David Dunlop David Dunlop is offline
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Note to self: Find the stainless steel surgical clamps you bought years ago from Princess Auto. I bought them when working on my 19-Sets because they are brilliant for fishing loose bits like nuts and washers out of cramped chassis areas.

So I now had the AC Cord free to feed back down into the chassis area. I checked the Parts Listing for the ZE-11 and the factory cord is 8 feet in length. I needed to move just over 5 inches inside to get rid of all signs of rodent flossing and end up with actually more cord to work with when resoldering the two connections.

I was able to get the cord laid out and the clamp back in position easily enough and the clamp ended up on the screw post with just enough screw exposed that the lock washer would stay put on it. But how to get the hex nut back down squarely on the screw to feed it onto the screw? No finger room at all. I knew I had done this sort of thing before in working on my 19-Sets. A cup of tea later and it all came back to me.

Two options I had used in the past depending on how much access I had for a socket to fit.

If there is not enough space for a socket to safely start the hex nut home, without risk of an angled approach cross threading the nut, I used to use a pencil, piece of dowel, or similar item. Take the flat end and attached a tiny square of double sided tape. Then press the hex nut squarely on the end. Line it up square with the screw and slowly start turning. You can tell right away if the nut is threading its way home and the nut will simply twist free of the tape when the time comes. You can then safely fit the socket to the nut to finish the tightening process.

Alternatively, if you have the space to use a socket head. Pack a bit of tissue paper or paper towel into the opening of the socket head you need to use. Follow that with a small ball of plasticine, plumbers putty or that grey window putty used to seal window seams in the Winter. Then press the hex nut onto the putty. It will stay put while you turn the socket around to install the hex nut. Any putty that sticks to the nut when you are done is easily wiped away, and you can just poke a nail into the back side of the socket to push the paper plug back out. The paper cleans the putty out of the socket and away you go.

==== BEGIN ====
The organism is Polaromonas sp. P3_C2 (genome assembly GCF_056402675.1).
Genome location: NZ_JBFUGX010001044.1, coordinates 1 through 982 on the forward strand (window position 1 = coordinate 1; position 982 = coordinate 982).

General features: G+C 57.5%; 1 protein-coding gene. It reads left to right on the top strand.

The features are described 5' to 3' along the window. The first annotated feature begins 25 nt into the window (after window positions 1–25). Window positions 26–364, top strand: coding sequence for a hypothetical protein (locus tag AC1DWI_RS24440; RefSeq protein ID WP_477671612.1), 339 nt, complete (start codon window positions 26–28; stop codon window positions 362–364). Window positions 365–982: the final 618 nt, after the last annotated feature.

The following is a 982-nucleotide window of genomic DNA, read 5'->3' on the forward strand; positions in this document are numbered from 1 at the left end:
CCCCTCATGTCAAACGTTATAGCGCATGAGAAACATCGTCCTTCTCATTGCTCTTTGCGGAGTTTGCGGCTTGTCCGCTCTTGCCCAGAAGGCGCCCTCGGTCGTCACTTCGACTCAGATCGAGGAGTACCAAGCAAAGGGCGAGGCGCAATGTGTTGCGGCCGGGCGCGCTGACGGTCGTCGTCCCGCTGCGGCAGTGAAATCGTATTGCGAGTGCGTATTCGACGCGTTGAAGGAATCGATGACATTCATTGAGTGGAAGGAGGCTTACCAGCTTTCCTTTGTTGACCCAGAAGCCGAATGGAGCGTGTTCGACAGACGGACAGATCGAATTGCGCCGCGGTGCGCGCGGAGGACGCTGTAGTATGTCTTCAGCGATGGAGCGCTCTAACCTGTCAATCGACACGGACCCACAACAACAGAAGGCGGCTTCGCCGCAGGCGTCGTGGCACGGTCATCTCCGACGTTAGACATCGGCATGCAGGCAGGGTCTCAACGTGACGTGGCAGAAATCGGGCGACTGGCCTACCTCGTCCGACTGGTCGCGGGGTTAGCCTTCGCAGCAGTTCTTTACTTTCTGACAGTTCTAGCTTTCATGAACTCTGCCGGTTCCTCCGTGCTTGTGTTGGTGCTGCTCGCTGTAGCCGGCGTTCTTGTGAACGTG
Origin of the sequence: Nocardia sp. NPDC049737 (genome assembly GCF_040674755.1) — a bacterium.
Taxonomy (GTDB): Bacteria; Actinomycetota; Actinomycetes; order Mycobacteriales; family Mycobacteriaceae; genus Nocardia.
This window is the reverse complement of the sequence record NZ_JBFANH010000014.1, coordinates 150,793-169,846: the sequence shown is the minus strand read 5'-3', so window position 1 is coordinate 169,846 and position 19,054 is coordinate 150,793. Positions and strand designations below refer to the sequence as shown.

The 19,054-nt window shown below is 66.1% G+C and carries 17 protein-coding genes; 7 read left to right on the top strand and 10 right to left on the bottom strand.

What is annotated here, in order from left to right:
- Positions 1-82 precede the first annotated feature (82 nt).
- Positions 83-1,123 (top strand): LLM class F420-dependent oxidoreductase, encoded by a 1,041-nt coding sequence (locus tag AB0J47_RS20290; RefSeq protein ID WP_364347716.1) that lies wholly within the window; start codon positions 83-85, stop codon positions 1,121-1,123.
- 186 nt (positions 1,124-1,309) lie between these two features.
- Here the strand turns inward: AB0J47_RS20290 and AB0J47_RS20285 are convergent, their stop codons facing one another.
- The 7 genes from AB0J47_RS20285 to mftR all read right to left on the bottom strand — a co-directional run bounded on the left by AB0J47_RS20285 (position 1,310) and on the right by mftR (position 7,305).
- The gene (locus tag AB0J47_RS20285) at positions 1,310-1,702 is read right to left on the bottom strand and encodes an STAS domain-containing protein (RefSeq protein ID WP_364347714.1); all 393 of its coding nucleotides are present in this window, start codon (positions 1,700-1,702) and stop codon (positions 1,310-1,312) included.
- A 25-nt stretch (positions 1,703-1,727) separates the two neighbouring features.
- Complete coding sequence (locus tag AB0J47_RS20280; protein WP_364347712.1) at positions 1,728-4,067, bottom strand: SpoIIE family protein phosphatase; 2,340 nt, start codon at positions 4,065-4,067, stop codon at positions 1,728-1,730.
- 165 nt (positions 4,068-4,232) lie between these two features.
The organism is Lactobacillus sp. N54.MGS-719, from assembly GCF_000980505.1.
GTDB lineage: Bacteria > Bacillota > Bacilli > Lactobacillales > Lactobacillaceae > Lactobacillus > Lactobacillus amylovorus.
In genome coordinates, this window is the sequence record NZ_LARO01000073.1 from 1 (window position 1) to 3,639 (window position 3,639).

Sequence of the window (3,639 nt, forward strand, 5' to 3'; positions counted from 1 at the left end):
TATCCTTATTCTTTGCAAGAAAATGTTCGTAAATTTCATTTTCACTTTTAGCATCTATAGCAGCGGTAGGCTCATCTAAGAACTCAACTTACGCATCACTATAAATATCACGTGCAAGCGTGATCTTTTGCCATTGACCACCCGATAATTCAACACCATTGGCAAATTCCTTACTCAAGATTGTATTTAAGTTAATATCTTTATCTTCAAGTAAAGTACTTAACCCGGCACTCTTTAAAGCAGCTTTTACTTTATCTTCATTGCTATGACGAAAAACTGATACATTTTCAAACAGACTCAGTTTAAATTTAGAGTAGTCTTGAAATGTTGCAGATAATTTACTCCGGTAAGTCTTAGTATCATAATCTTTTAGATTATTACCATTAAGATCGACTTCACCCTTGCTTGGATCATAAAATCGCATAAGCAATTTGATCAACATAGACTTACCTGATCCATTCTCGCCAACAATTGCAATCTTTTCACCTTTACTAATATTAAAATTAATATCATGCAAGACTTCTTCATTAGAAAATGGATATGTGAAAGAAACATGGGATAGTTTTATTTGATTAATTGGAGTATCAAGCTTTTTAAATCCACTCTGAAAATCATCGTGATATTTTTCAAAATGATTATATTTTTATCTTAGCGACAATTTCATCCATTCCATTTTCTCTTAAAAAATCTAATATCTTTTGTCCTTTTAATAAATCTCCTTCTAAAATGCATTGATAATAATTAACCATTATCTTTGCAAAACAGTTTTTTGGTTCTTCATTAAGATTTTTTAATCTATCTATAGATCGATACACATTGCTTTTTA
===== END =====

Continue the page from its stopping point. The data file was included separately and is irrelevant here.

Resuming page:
Turns out all this was the really easy bit. As I was starting to unsolder the AC Cord from the AC Selector Switch terminal, my 40+ year old soldering iron died. As it’s final farewell, it revealed just how the connections were made to this terminal and it was not what I had hoped for at all.

This will continue once I have sorted out a brand new, variable temperature soldering station and a fresh supply of desoldering braid.

David
Attached Thumbnails
WS-52 ZE 11 Remote Supply I.JPG   Hex Nut Option A.JPG   Hex Nut Option B.JPG  
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  #49  
Old 12-02-18, 19:59
David Dunlop David Dunlop is offline
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While rummaging through some more wireless bits boxes on the weekend, I rediscovered an old project package I had abandoned umpteen odd years ago, Trying to put together the really good parts from several Key & Plug Assemblies No. 9 Canadian, to make a good one for one of my 19-Sets. I think I stumbled across a very good assembly at a local sale and work on the project halted.